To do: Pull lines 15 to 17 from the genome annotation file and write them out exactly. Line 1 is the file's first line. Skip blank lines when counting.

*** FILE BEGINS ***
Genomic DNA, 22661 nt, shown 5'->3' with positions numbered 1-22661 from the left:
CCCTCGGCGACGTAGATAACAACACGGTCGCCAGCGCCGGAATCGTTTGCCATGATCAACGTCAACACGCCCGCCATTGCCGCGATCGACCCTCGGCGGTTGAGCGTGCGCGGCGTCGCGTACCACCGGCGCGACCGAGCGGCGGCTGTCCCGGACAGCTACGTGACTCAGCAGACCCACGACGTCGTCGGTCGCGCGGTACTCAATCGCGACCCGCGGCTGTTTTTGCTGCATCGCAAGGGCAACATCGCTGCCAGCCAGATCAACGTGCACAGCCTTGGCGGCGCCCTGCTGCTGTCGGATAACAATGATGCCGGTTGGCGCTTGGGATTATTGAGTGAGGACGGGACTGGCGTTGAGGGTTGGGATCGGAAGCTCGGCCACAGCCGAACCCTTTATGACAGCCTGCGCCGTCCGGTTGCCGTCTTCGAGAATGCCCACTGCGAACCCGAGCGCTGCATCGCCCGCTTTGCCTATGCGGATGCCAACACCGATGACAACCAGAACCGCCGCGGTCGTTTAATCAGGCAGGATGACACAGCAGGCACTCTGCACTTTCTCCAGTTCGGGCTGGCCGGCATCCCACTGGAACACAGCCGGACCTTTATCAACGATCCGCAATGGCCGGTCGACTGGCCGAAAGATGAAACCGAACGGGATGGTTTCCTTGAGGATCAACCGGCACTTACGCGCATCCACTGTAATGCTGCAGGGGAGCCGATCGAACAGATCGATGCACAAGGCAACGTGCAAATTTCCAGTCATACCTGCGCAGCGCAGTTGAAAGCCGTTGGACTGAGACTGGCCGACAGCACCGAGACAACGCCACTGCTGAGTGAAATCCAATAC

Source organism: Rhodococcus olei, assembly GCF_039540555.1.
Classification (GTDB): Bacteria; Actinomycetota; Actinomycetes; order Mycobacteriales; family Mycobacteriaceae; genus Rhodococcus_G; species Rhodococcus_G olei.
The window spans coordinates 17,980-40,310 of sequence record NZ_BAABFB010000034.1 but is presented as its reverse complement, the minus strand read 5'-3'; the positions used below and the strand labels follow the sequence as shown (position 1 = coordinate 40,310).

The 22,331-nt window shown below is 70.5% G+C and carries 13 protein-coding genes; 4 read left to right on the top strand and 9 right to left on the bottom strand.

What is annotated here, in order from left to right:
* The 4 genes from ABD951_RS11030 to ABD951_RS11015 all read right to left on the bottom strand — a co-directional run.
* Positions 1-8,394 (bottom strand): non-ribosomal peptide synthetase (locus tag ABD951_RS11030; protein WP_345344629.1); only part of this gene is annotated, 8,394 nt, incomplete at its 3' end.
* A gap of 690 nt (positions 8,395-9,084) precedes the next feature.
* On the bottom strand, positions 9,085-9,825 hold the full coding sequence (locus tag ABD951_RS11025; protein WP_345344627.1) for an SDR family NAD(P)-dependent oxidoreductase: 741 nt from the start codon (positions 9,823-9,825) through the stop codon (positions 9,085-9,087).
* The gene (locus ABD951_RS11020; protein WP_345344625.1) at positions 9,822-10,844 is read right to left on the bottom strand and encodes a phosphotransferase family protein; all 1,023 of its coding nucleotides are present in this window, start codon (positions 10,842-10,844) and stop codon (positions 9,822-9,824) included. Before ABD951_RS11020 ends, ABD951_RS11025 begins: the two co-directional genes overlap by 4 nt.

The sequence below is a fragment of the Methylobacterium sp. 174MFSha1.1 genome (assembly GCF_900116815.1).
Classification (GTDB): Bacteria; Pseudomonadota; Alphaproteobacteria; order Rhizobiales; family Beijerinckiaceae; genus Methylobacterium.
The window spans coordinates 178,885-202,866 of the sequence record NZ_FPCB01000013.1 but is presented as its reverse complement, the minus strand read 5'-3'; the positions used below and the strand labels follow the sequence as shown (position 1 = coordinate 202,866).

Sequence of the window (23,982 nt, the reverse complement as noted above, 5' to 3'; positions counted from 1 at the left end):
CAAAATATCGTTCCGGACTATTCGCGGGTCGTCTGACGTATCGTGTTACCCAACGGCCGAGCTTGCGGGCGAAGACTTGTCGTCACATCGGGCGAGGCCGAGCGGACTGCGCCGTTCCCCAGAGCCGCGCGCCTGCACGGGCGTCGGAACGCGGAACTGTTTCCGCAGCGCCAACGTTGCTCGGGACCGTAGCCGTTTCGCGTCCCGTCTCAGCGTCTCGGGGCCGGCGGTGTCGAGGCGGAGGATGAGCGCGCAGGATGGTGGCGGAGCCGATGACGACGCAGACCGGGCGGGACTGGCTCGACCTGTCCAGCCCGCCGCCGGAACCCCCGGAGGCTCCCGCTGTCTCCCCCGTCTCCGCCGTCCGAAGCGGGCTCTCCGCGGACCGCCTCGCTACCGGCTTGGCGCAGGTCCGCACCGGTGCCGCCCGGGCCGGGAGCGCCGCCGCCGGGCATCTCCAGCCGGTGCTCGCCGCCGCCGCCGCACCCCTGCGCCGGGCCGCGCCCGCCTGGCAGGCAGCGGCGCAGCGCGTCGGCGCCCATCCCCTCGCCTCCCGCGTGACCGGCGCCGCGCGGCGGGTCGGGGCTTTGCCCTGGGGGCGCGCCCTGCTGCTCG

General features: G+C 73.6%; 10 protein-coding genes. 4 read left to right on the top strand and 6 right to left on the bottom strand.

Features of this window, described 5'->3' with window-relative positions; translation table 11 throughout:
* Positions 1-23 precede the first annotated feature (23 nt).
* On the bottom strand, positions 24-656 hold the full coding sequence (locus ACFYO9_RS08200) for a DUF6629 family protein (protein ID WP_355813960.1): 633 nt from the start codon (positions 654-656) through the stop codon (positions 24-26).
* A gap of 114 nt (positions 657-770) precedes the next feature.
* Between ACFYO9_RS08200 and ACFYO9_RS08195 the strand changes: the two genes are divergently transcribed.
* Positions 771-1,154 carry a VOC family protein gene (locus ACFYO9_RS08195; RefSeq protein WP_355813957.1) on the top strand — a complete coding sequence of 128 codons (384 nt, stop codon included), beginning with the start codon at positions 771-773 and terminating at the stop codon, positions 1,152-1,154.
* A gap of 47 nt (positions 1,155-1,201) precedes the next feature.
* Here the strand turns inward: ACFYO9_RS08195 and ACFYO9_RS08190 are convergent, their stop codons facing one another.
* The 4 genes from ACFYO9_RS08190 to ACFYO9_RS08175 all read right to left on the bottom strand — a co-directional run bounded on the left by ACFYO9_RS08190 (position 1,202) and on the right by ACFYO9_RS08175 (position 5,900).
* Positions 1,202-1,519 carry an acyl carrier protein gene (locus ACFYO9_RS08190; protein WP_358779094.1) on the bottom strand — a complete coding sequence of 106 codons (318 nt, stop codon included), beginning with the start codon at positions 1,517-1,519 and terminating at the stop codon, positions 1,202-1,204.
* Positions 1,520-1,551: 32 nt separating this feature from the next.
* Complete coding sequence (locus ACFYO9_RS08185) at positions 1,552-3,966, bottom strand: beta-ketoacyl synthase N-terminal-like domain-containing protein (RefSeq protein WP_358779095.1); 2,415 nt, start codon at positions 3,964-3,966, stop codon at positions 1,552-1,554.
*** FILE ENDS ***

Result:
The window spans coordinates 178,885-202,866 of the sequence record NZ_FPCB01000013.1 but is presented as its reverse complement, the minus strand read 5'-3'; the positions used below and the strand labels follow the sequence as shown (position 1 = coordinate 202,866).

Sequence of the window (23,982 nt, the reverse complement as noted above, 5' to 3'; positions counted from 1 at the left end):
CAAAATATCGTTCCGGACTATTCGCGGGTCGTCTGACGTATCGTGTTACCCAACGGCCGAGCTTGCGGGCGAAGACTTGTCGTCACATCGGGCGAGGCCGAGCGGACTGCGCCGTTCCCCAGAGCCGCGCGCCTGCACGGGCGTCGGAACGCGGAACTGTTTCCGCAGCGCCAACGTTGCTCGGGACCGTAGCCGTTTCGCGTCCCGTCTCAGCGTCTCGGGGCCGGCGGTGTCGAGGCGGAGGATGAGCGCGCAGGATGGTGGCGGAGCCGATGACGACGCAGACCGGGCGGGACTGGCTCGACCTGTCCAGCCCGCCGCCGGAACCCCCGGAGGCTCCCGCTGTCTCCCCCGTCTCCGCCGTCCGAAGCGGGCTCTCCGCGGACCGCCTCGCTACCGGCTTGGCGCAGGTCCGCACCGGTGCCGCCCGGGCCGGGAGCGCCGCCGCCGGGCATCTCCAGCCGGTGCTCGCCGCCGCCGCCGCACCCCTGCGCCGGGCCGCGCCCGCCTGGCAGGCAGCGGCGCAGCGCGTCGGCGCCCATCCCCTCGCCTCCCGCGTGACCGGCGCCGCGCGGCGGGTCGGGGCTTTGCCCTGGGGGCGCGCCCTGCTGCTCG